Archive - News Article
April 8th, 2011
(With reports from the AP)
PROVIDENCE â€“ A last minute budget deal, forged amid bluster and tough bargaining, averted an embarrassing federal shutdown and cut billions in spending â€” the first major test of the divided government voters ushered in five months ago.
WOONSOCKET â€” The other shoe dropped for embattled undertaker Todd W. Lauzon as the State Police arrested him for embezzling over $27,000 clients had given him for â€śpre-needâ€ť funeral contracts.
The charges come nearly five months after the director of the now-defunct T. Lauzon Funeral Home had his license suspended by the state Department of Health â€” allegedly for cremating a body and burying the ashes in a cemetery without obtaining the necessary permits.
LINCOLN â€” A 20-year-old Pawtucket man was hurt Wednesday evening when the ambulance he was driving on Route 146 North went off the road and struck a utility pole, according to State Police.
Michael Bergeron of 6 Hatfield St., Pawtucket, was alone in the Med Tech ambulance van when it struck the pole in front of Cox Communications on Route 146 North just past the Route 99 onramp, according to State Police Lt. Michael J. Gill of State Police Headquarters in Scituate.
WOONSOCKET â€” The city has teamed up with a private startup company from Grafton, Mass., in an effort to increase recycling in the downtown business district.
Michael Debroisse, the city's solid waste superintendent, said the city has replaced a half-dozen traditional garbage cans between Market and Depot squares with specialized recycling bins provided by Go Green Solutions.
The bins, which cost the city nothing, are designed with three color-coded deposit slots â€” green for paper, blue for cans and bottles, black for non-recyclable waste.
WOONSOCKET â€” Tears streamed down the man's cheeks as he stood on the railing of the Hamlet Avenue Bridge, thinking about the end.
Patrolman Kevin Sanford saw the dog leash looped around the man's neck. The hasp was clipped on so that if he jumped the leash would cinch around the man's neck from his body weight. The other end of the leash was tied around the lower rung of the bridge railing.
MILLVILLE â€” Police say excessive speed was a factor in the crash of a motor vehicle that left a 20-year-old local man dead Sunday.
Christopher Mitrano of 9 Allard Court was pronounced dead at the scene about 1 a.m. He was the sole occupant of the vehicle, said Police Clerk Blaine Sheppard.
Sheppard said Mitrano's 2002 Camry swerved off Chestnut Hill Road and slammed into â€śmultiple treesâ€ť with such force the car was severed.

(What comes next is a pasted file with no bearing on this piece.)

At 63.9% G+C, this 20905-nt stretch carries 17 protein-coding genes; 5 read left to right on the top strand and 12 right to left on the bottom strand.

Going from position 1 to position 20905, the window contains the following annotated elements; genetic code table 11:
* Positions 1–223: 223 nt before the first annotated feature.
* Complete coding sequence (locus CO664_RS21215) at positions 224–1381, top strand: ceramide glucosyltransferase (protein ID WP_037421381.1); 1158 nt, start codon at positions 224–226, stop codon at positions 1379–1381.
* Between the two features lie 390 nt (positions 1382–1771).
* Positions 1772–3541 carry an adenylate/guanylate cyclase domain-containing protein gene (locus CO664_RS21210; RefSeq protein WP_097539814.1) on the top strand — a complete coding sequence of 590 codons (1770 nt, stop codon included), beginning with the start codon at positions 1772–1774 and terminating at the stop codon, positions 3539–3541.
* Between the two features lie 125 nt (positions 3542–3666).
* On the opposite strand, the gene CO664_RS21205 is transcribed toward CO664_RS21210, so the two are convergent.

PROVIDENCE â€” The sale of Woonsocket's Landmark Medical Center and its subsidiary, the Rehabilitation Hospital of Rhode Island in North Smithfield â€” possibly to different buyers â€” could be a done deal by April 13.
Though the identities of some of the bidders vying for Landmark's assets has started to leak out, the special master in charge of the financially struggling hospital said he would release the full text of all the bids after a Superior Court hearing tomorrow.
WOONSOCKET -- There can be no greater moment during war time than when parents are reunited with sons and daughters who are serving in the military.
The Picard family had such a moment in the photo above as sons Raymond and James, took a picture in front of their Jenkes Street home with their parents, Anna and Patrick.
James Picardâ€™s daughter, Linda Fontaine, sent these photos from the family scrapbook in to The Call.
Here is part of what she wrote:
The CALL is seeking photos of Blackstone Valley military veterans, whether they served in war zones or not. Please send photos to our email box: email@example.com or drop them off in the Veterans mail basket located on the front desk of The CALL's office at 75 Main St., Woonsocket.
Please include the following information with your photos:
Name of soldier:
Service branch: Army, Navy, Marines, Air Force, Coast Guard.
Location of tours:
By TERRY NAU
PAWTUCKET -- It seems like every person who lived through World War II has a story to tell. The war impacted everyone in the country back in the 1940s. Young men were drafted or enlisted in the military. Some able-bodied men worked in essential jobs and were required to continue in those jobs to help produce war materials for use by our armed services.
Women moved into the work force, too, gaining a foothold in the working world that they would never lose.